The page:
New research suggests that differences in tobacco consumption reflect, in part, differences in the functional efficacy of a specific type of receptor in a pathway of the brain. In animal studies, nicotinic acetylcholine receptors with the α5 subunit played a key role in producing aversive responses to nicotine, thereby dissuading further consumption of the drug.
Helping smokers deal with financial problems could improve their chances of staying abstinent after receiving treatment, according to a new study. Participants with the most financial strain had the least success in remaining abstinent.
An in vitro test demonstrates the potential of a programmable skin patch that will enable physicians to tailor transdermal medication doses to match patients' fluctuating needs.
Reports 2010 rates of cigarette smoking among eighth girls, providing historical data and racial and ethnic differences.
Examines results from a randomized clinical trial which found that treatment with a nicotine patch and nicotine lozenge together produced the greatest benefits in helping people quit smoking and remain abstinent.
Reviews research indicating that both parental influence and certain genes interact to influence nicotine addiction and that parental monitoring may play a role in reducing risk.
Highlights data on unhealthy eating behaviors, such as fasting or purging, and substance abuse problems among teens.
Reports study results suggesting that genes for several acetylcholine receptor proteins influence early smoking responses and the likelihood of nicotine dependence.
Describes research providing evidence that genes may influence how successful a person is in quitting smoking and which cessation technique may work best for them.
Highlights the need for research to assess and find solutions to a potential rise in substance abuse among service men and women, veterans, and their families.
Highlights findings from a study showing that nicotine triggers a surge in levels of the neurotransmitter dopamine in the brain's main reward area for cigarette smokers.
Highlights prevalence rates of cigarette and marijuana smoking among teens who exercise regularly as compared with their less active peers.
Describes research revealing that for up to 6 weeks after smokers quit, their brain cells have more nicotine-binding receptors than nonsmokers, which may explain the struggle to quit.
Describes research exploring differences and similarities in the genetic profiles of African-Americans and European-Americans who are heavy smokers.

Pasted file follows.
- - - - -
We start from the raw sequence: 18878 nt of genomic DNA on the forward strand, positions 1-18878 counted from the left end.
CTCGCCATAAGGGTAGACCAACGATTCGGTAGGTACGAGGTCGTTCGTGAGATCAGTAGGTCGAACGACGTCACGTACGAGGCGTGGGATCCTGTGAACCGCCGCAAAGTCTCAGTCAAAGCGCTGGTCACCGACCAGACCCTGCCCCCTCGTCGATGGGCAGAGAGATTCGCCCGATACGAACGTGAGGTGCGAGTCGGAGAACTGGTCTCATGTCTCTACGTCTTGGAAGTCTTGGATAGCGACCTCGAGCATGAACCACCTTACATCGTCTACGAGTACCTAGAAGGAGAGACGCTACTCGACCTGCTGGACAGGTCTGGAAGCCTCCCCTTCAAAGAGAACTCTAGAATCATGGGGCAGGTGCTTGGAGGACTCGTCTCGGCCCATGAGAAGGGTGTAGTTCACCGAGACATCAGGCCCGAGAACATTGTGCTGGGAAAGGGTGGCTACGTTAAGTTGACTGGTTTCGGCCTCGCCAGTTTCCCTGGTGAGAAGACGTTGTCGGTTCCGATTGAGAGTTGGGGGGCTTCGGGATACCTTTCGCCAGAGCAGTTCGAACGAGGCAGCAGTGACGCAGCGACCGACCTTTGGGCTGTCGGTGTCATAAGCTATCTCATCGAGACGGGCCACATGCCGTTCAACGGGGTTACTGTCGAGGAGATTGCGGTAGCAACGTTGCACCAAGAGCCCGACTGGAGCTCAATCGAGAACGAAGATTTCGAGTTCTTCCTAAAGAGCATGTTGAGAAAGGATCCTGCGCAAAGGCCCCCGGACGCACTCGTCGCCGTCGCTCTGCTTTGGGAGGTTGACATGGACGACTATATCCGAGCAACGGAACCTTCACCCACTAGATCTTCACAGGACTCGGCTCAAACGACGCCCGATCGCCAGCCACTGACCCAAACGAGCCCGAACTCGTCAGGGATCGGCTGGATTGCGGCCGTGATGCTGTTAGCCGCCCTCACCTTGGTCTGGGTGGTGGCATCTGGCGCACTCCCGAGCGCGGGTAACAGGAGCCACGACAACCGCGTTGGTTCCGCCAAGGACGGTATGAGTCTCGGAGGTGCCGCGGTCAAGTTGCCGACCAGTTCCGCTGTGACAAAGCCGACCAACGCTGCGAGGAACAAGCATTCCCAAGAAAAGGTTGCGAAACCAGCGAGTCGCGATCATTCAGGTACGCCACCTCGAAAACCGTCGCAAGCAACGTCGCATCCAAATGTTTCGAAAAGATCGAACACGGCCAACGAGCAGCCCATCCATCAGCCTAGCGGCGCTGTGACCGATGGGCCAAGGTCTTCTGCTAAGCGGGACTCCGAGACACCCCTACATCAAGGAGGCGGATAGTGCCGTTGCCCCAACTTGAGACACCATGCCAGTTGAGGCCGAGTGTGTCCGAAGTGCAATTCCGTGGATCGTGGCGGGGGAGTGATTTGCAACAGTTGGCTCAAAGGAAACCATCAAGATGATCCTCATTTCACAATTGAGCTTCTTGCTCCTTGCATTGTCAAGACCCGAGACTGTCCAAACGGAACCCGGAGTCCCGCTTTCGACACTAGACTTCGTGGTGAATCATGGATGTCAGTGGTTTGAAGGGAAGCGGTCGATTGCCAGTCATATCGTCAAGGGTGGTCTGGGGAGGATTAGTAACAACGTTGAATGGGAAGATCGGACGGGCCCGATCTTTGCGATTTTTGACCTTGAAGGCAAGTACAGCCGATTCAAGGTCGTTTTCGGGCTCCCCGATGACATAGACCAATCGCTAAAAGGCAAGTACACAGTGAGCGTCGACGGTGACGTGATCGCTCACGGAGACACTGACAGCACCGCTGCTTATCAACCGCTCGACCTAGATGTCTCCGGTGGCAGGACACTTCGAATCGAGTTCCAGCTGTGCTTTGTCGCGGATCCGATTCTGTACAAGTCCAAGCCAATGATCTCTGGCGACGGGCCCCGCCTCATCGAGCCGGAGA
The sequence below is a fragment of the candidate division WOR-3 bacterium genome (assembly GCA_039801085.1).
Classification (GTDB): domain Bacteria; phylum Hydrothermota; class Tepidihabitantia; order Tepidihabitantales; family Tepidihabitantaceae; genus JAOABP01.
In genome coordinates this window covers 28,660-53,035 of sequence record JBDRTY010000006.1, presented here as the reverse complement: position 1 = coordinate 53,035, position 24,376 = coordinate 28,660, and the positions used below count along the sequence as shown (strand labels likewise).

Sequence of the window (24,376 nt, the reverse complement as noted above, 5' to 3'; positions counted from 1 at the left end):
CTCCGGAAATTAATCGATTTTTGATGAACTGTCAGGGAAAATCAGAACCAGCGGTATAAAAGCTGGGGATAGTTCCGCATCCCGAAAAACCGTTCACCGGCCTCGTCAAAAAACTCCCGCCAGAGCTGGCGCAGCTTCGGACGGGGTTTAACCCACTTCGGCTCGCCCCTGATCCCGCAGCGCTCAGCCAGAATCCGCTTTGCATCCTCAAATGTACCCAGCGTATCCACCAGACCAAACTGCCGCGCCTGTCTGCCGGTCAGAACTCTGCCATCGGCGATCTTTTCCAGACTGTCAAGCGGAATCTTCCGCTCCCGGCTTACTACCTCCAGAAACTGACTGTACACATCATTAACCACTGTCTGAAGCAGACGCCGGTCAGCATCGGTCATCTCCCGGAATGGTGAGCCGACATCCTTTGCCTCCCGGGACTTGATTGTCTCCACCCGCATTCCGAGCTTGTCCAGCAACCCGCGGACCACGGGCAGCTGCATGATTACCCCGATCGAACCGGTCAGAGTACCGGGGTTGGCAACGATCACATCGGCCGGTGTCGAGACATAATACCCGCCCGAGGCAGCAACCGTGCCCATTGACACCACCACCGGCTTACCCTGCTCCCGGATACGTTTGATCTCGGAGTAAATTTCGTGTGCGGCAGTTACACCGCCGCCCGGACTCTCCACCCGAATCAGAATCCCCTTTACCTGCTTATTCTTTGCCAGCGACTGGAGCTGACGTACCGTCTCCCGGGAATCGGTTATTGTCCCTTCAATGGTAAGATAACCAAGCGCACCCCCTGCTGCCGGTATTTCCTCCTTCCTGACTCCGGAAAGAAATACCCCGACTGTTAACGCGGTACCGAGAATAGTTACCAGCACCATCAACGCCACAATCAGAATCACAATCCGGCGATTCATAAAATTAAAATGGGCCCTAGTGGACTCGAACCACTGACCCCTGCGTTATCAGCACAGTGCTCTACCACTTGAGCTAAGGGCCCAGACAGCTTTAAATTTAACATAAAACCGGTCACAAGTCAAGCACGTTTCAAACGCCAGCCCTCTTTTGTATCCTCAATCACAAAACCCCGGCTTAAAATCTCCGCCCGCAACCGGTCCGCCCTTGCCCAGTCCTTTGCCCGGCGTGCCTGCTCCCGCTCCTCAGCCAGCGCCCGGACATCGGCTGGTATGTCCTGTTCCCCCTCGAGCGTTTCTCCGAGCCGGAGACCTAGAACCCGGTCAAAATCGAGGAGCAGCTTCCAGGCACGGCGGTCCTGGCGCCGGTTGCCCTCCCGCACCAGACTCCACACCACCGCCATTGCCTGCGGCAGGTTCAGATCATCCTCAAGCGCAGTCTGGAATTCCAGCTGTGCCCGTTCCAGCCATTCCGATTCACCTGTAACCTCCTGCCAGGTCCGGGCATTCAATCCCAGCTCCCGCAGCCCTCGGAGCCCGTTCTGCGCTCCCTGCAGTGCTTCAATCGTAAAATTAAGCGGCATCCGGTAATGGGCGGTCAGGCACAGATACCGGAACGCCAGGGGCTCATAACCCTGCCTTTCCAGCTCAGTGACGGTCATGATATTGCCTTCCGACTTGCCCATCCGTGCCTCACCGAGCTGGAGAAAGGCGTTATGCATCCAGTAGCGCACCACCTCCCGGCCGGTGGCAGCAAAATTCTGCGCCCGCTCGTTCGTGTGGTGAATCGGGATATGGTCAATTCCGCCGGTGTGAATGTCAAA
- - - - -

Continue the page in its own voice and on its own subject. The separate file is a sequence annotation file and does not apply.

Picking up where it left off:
Describes study findings revealing that the act of smoking, apart from actual or expected nicotine delivery, may soothe a smoker's negative mood.
Reports on a series of animal experiments indicating that nicotine exposure during prenatal fetal development damages a set of receptors in the brain's auditory processing center.
Reports on NIDA researchers who developed a new tracer compound that binds readily to nicotine receptors and enhances positron emission tomography images.
Describes a study among people who had sustained brain injuries to investigate whether certain damaged areas of the brain are associated with the ability to quit smoking.
Describes NIDA’s drug abuse and addiction research priorities for the use of the American Recovery and Reinvestment Act of 2009 funds.
Reports on three separate imaging studies illuminating the neurobiology of cigarette craving.
Reports on a link between mental disorders, including mood, anxiety, or personality disorder and nicotine dependence in pregnancy women.
Describes research providing evidence that maternal smoking during pregnancy contributes to behavioral conduct disorders among toddlers, school-age children, and teens.
Reports on the prevalence of substance abuse among youth based on 2007 data from a national survey of behaviors, attitudes, and values.
Reports on the research underway to identify gene variations associated with nicotine addiction and the interaction of genetic makeup, experiences, and surroundings to addiction.
Presents an overview of the research underway to investigate medication and behavioral therapies for co-occurring disorders.